Wednesday, October 15, 2008

health care problems

This article really highlights for me, in statistics, what the health care problems in America are: lack of access to care, poor quality care, and overall poor health.

And the candidate's plans do nothing to really fix the problems. Both candidate's health plans are big bandaids that don't really address the problems, but actually feed them in the long run. We have a socialist bandaid (Obama's plan) and a capitalist bandaid (McCain's plan), and both require people or try to entice people to buy into the insurance system--which, as I see it, is actually the CAUSE of the health care problems in America.

Think about it--what is the crisis anyway? It's that poor people and sick people can't get care except in emergency rooms, which then overtaxes the hospitals by forcing them to take on all the welfare cases while also forcing them to neglect the true emergencies. And, since it's so unpleasant to get care in an emergency room, and since you can't go there except in an emergency, preventable problems are killing people.

Even poor people who have bought into the government's existing welfare health plans, like medicaid, don't have access to care--nobody takes medicaid. A boy in NY died because he couldn't find a dentist who would take medicaid. (So how Obama's plan to just put more people on medicaid will help is beyond me--not only does nobody take it, applying is impossible if you don't have a graduate degree, and the things they require to prove you exist can cost up to $100/person to obtain!).

Honestly, this crisis isn't going to be over until we get rid of the insurance companies and find a new way for people to pay for medical care. And the insurance companies, protest though they will, really are the part of the 'crisis' that needs addressing. They cost too much for many many families to get into, even if they are paid for in part by employers, they (instead of doctors) determine what care is acceptable for patients (nobody's talking about the hundreds of patients who die every year because the insurance companies wouldn't approve the care the doctors wanted to give, or wouldn't approve it on time), they deny access to care to those who need it most either by outright denying access, cancelling coverage, or making it so expensive people can't get it, they own the hospitals and doctors that give the care (why isn't anyone crying 'conflict of interest'?!). In short, they have blatantly put their profit margins ahead of the health, welfare, and financial stability of the people and the doctors.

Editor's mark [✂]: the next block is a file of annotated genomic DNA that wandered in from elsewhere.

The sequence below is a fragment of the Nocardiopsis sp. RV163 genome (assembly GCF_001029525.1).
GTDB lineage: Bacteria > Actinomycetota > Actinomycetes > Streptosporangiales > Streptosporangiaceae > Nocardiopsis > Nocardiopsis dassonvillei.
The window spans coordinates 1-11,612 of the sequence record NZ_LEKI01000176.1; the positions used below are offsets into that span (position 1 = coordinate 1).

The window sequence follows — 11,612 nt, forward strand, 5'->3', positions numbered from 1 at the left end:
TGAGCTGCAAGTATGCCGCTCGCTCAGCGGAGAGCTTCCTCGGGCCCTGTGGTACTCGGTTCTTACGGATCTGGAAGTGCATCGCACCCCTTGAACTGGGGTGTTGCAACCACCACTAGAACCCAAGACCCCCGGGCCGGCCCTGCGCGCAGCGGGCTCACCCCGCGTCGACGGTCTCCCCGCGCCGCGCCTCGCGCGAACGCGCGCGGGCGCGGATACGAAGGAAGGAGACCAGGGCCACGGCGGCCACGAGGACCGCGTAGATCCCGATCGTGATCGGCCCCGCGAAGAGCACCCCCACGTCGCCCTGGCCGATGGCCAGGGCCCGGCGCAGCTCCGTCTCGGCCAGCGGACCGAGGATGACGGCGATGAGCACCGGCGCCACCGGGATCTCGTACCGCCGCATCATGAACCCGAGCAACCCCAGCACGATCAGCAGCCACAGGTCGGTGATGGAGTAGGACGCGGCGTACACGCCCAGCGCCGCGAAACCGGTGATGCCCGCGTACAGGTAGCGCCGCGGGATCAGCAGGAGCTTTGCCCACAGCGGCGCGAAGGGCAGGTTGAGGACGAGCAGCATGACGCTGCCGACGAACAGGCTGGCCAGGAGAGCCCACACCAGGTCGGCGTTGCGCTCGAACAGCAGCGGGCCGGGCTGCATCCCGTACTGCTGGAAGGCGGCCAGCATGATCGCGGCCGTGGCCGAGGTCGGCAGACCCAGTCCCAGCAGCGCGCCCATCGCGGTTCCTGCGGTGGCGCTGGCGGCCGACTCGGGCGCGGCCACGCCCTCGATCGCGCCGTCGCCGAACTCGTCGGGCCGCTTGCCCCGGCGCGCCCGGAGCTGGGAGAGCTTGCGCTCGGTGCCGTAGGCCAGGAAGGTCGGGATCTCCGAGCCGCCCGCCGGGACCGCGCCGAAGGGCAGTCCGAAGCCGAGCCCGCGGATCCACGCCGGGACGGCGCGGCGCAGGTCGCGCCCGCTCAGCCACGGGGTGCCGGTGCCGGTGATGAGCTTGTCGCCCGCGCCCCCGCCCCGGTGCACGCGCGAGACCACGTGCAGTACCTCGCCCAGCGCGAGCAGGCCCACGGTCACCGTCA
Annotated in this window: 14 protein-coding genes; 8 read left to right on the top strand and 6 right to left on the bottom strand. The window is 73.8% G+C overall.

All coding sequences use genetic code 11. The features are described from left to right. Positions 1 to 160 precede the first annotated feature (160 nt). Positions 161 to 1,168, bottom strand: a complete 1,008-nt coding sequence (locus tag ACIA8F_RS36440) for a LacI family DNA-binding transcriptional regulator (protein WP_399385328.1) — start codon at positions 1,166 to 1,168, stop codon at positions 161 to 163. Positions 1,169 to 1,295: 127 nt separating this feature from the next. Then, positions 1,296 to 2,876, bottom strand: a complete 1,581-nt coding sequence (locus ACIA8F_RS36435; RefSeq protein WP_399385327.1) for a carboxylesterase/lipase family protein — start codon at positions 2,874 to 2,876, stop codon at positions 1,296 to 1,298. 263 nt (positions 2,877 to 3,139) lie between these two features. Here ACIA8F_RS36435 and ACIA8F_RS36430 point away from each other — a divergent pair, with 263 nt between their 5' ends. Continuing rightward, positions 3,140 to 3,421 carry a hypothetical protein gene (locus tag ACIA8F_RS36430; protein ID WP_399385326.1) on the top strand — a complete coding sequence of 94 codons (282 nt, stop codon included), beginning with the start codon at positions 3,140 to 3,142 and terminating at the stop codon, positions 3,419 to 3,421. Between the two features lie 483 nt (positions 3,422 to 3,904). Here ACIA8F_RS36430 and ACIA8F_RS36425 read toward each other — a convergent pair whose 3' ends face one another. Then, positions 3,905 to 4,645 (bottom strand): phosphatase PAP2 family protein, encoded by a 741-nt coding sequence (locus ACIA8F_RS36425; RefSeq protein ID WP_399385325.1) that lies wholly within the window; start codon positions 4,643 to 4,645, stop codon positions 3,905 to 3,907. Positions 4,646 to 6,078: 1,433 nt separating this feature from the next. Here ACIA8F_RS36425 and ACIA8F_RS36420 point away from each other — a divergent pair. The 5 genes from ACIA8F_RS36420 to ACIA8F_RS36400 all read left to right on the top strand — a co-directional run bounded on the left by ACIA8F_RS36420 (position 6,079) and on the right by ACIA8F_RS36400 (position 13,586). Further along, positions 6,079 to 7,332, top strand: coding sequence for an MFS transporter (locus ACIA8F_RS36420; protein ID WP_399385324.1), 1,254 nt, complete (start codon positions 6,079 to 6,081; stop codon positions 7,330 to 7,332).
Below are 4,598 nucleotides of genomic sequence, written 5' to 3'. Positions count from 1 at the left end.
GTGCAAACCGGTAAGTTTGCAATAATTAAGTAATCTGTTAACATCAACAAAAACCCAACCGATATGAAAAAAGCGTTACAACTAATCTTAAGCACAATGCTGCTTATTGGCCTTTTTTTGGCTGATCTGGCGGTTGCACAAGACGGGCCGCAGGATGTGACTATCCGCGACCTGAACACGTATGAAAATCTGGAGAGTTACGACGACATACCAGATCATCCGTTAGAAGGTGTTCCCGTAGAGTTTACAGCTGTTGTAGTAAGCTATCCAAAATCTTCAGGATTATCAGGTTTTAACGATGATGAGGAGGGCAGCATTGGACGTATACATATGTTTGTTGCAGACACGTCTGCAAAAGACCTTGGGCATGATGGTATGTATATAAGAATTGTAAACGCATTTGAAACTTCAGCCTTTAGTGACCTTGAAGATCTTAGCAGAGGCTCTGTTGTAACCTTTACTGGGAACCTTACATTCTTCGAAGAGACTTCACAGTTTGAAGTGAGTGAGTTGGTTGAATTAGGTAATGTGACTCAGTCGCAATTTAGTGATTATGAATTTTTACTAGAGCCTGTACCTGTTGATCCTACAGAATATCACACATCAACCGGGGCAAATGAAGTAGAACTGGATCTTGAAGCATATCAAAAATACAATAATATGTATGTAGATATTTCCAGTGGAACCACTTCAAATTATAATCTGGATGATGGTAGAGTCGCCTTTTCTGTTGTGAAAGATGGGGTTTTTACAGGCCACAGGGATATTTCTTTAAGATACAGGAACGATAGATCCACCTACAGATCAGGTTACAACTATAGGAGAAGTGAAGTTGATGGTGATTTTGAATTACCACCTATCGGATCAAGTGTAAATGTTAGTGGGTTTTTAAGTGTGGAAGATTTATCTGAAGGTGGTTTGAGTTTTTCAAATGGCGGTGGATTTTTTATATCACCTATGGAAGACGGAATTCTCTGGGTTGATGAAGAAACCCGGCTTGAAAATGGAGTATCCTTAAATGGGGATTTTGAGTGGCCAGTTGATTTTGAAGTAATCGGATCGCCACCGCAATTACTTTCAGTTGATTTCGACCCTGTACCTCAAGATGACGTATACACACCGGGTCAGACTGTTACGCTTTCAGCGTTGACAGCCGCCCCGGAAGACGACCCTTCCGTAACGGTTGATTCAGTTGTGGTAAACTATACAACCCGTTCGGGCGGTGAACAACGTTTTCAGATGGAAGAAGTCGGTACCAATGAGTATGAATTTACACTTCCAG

The problem is, the insurance companies are all caught up on their bribes. As long as they continue to fund the politicians, what honest chance is there of the kinds of changes in the health care system we need?

I realize the socialize it-privatize it debate is not so easily brought to a happy conclusion, but right now medicine is essentially socialized anyway, but by a private, for-profit industry that has placed access to care into the hands of the people who can pay the most, and they're milking them for all they're worth.

That article says we pay more for care and get worse care than other countries in the world, and we're getting worse. Worse, even, than the socialist countries. Think about is encouraging more people to buy into this corrupt system going to fix things?

Personally, having been denied access to medical care or given poor-quality, demeaning care for many years, I am starting to get anxious for a REAL solution. Would Christ run the medical system the way it runs now? Absolutely not.

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